The UK pharma company, which was spun off from Reckitt Benckiser at the end of 2014, is the maker of Suboxone, one of the best-selling treatments for heroin addiction.
It has previously gone down the legal route to protect its prized asset – which accounts for around four-fifths of total sales – with mixed success.
Last June, the firm won a ruling at a federal court in Delaware that meant generic versions of Suboxone won’t be allowed to hit the US market until 2024.
That was only for copycats using a certain formulation though, and Indivior was dealt a huge blow a few months later when US lawmakers ruled that a heroin addiction treatment being made by US giant Dr Reddy’s didn’t infringe on any of Indivior’s patents.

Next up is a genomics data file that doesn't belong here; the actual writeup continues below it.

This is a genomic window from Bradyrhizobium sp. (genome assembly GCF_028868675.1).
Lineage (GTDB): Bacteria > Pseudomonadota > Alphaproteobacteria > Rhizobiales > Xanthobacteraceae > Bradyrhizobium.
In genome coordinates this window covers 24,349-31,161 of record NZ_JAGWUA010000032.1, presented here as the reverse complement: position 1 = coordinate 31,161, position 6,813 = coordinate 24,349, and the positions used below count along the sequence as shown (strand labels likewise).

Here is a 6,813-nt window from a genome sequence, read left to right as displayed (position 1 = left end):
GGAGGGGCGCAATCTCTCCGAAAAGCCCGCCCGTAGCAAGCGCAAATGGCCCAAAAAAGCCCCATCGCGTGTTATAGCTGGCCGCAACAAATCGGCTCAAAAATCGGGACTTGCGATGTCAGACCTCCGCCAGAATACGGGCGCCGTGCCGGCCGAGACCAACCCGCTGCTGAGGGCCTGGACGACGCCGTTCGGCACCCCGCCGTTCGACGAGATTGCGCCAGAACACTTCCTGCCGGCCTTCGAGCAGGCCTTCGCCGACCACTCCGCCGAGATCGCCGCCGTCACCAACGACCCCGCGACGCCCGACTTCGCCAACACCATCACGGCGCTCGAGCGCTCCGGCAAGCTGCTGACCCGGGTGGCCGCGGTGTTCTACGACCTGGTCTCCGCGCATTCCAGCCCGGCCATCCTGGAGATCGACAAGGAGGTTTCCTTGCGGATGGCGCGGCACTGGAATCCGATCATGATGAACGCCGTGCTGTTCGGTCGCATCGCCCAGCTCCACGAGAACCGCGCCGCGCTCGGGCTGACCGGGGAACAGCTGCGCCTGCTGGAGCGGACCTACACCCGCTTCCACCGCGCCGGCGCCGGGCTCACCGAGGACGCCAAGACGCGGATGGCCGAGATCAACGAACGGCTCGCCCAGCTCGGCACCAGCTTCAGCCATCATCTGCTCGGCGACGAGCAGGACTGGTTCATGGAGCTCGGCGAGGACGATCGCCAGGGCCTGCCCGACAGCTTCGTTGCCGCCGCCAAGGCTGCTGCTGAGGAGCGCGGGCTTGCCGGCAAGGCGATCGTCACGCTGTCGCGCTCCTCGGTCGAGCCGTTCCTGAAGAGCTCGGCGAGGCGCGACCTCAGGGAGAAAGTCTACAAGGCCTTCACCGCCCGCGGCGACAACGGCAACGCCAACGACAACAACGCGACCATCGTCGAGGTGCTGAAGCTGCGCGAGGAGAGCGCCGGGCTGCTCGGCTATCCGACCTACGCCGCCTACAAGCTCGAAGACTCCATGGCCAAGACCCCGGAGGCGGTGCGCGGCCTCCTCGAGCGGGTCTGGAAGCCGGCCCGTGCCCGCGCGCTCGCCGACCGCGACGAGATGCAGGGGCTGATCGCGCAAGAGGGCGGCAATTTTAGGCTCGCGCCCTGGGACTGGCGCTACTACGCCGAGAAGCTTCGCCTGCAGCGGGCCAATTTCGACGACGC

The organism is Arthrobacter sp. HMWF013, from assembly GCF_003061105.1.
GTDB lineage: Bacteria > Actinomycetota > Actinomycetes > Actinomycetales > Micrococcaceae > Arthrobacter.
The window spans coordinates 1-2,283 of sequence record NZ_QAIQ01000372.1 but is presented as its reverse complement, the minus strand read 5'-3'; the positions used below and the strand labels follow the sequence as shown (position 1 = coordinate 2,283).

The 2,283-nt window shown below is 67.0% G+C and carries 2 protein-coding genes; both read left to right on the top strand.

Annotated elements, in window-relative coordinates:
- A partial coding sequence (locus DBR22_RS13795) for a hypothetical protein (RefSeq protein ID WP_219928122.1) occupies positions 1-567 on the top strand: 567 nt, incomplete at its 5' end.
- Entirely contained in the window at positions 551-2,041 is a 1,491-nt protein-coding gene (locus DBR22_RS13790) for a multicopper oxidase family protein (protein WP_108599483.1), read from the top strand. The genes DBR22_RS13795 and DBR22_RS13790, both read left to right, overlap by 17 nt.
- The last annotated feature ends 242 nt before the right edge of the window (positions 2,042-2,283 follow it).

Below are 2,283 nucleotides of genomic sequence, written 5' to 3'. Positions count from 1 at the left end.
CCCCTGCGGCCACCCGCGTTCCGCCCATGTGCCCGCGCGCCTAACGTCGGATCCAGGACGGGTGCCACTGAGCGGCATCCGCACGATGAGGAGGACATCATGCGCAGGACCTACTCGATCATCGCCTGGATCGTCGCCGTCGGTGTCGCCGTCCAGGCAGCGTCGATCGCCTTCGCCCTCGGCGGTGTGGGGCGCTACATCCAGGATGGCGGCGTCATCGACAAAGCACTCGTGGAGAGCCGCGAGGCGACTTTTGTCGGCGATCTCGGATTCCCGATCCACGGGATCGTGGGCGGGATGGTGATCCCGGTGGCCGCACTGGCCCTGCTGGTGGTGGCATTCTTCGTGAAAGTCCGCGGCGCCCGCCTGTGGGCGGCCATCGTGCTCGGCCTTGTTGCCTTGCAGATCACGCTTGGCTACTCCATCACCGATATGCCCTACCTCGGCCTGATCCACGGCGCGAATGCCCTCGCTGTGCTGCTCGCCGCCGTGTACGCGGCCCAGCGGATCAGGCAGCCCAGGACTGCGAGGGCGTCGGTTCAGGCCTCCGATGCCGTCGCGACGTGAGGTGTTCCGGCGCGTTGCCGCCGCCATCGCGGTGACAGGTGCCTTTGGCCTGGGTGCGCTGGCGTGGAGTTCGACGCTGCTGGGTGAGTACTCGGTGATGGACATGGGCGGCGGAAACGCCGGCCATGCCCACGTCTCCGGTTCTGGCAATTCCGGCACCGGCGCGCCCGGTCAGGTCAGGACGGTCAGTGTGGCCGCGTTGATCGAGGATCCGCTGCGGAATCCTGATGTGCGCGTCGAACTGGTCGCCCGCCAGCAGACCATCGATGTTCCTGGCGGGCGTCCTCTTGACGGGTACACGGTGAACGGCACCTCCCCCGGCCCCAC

Thursday’s lawsuit has been filed against Teva, Alvogen, Par and Actavis, as well as Dr Reddy’s, all of whom have been involved in litigation with Indivior before.
The FTSE 250 group claims that all of those firms’ proposed Suboxone copycat drugs infringe a patent which was granted by the US Food and Drug Administration only last month.
“We continue to partner with Aquestive Therapeutics to innovate and generate new intellectual property around SUBOXONE Film,” said chief executive Shaun Thaxter.
“We believe this new patent is strong and we are asserting it in order to protect our intellectual property rights.”
Shares rose 0.7% to 401.3p early on Thursday.